Back in February 2023, as part of my quarterly review of the DSR portfolios and my personal portfolio, I sold all shares of Enbridge (ENB) and TC Energy (TRP).
Many wonder why on earth I would do such a thing. After all, they are much beloved pipeline stocks with impressive dividend profiles; generous yields, 28 years of consecutive dividend increases for Enbridge, TC Energy not far behind with 23 years, and both are part of the 15 Canadian stocks with the longest dividend growth streaks.
Are they unsafe investments? Are their dividends at risk? Should you sell them too? The answers are 1) no, 2) no, and 3) you have to decide for yourself by doing your due diligence; review these companies quarterly to see if they are still a good fit for your investment thesis. Just because I sold them does not mean you should too.
Are Enbridge & TC Energy still safe investments?
Both companies will continue supplying an essential service and they will keep generating substantial cash flow. Like railroads, they are not going anywhere. The world needs energy and pipelines are the ones providing it. They enjoy robust contracts with their customers that, usually, are shielded against inflation and include a minimum fee that ensures the customers pay even if the pipeline is not used.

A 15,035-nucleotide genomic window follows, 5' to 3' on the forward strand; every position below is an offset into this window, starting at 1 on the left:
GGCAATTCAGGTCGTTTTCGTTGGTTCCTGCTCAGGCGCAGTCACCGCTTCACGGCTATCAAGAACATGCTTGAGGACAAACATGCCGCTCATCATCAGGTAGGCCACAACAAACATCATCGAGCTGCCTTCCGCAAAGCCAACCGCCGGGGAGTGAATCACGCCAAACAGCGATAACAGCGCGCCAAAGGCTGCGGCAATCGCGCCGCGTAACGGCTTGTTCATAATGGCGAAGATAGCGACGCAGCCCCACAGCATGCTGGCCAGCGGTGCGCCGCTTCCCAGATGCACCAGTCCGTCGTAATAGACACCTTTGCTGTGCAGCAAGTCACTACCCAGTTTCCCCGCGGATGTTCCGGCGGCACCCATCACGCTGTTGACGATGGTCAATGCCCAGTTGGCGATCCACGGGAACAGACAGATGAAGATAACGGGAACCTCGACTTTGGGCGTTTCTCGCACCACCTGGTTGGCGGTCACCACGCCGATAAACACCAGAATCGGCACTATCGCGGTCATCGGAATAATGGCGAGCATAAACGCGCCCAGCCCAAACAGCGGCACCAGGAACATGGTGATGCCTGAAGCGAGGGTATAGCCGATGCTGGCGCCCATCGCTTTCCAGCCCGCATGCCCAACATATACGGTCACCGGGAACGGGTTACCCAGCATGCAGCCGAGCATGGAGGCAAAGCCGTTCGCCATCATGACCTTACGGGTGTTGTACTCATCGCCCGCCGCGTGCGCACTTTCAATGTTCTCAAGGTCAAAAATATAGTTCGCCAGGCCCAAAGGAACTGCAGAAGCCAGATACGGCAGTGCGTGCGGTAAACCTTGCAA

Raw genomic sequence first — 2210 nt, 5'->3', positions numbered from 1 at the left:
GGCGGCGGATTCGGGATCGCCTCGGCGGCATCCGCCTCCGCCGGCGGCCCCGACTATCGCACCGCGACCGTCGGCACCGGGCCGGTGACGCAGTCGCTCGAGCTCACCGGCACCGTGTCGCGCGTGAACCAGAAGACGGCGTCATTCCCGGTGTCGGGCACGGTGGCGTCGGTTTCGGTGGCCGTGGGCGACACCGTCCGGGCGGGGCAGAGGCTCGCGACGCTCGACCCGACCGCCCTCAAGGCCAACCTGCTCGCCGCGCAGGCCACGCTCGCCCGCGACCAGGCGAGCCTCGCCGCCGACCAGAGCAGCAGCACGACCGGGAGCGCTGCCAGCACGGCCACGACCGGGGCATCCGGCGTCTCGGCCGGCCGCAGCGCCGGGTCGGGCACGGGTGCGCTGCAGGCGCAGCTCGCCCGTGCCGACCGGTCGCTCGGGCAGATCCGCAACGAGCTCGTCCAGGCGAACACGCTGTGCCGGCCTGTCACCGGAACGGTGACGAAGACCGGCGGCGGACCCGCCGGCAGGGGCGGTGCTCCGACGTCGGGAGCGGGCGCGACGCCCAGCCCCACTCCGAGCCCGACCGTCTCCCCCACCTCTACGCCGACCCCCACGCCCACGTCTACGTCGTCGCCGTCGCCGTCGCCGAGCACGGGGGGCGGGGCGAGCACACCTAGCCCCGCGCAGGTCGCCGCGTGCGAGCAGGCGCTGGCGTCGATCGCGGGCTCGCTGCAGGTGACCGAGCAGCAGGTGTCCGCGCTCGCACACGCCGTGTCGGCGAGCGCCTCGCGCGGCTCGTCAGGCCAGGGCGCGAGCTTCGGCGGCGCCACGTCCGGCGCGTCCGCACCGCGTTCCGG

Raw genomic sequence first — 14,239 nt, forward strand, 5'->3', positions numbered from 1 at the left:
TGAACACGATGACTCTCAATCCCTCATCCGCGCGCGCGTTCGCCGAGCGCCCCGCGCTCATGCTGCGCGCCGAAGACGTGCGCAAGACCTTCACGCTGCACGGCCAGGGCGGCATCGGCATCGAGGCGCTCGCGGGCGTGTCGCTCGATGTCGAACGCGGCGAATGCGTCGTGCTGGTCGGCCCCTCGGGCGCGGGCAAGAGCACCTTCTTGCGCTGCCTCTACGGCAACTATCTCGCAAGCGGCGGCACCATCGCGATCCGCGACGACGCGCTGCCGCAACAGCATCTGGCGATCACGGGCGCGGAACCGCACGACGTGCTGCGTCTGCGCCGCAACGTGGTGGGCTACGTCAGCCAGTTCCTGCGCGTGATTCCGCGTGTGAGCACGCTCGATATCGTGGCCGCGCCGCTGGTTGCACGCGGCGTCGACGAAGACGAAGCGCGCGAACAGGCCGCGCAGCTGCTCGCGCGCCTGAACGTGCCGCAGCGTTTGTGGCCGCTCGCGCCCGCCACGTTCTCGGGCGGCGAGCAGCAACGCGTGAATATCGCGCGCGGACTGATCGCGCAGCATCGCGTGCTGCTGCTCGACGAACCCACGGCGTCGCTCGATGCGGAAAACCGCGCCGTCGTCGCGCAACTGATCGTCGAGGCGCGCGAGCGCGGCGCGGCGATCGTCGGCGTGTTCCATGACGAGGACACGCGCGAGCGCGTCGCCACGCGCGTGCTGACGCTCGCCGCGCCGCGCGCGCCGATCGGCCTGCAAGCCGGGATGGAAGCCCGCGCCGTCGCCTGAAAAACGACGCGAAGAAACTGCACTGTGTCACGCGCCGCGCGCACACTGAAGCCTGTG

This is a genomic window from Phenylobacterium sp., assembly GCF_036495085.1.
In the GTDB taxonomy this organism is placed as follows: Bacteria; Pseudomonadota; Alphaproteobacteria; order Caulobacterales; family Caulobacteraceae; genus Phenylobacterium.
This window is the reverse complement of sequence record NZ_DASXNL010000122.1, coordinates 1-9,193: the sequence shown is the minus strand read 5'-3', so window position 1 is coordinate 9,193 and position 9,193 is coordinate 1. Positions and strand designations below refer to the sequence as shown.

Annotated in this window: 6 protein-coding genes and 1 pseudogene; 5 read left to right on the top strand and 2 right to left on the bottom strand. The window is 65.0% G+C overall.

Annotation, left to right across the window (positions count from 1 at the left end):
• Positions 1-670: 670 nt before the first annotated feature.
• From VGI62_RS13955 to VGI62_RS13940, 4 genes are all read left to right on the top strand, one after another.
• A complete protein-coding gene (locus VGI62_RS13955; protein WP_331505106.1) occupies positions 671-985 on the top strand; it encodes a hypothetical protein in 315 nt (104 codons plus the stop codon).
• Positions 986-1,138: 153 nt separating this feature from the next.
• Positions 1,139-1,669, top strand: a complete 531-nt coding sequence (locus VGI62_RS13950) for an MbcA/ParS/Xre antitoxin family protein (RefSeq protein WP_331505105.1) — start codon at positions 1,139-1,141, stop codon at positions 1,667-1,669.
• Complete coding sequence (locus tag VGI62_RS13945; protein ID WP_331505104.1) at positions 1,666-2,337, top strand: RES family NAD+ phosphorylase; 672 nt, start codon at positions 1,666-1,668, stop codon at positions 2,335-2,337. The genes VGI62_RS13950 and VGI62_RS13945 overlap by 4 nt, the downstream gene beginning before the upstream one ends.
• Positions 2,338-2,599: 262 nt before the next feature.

Are ENB & TRP dividends safe?
Despite their triple-digit dividend payout ratio, show in the graph below, ENB and TRP dividends are safe for now.
Let me explain. At the time of writing, the dividend payout ratio for ENB is over 200% and close to 200% for TRP, which says that they are paying more than, or close to, twice what they earn as dividends. Not good, right? Well, that’s not the complete picture here.
- The payout ratio is based on earnings, and the calculation of earnings includes non-cash items such as depreciation and impairments. Non-cash items do not affect the amount of cash a company has to pay dividends.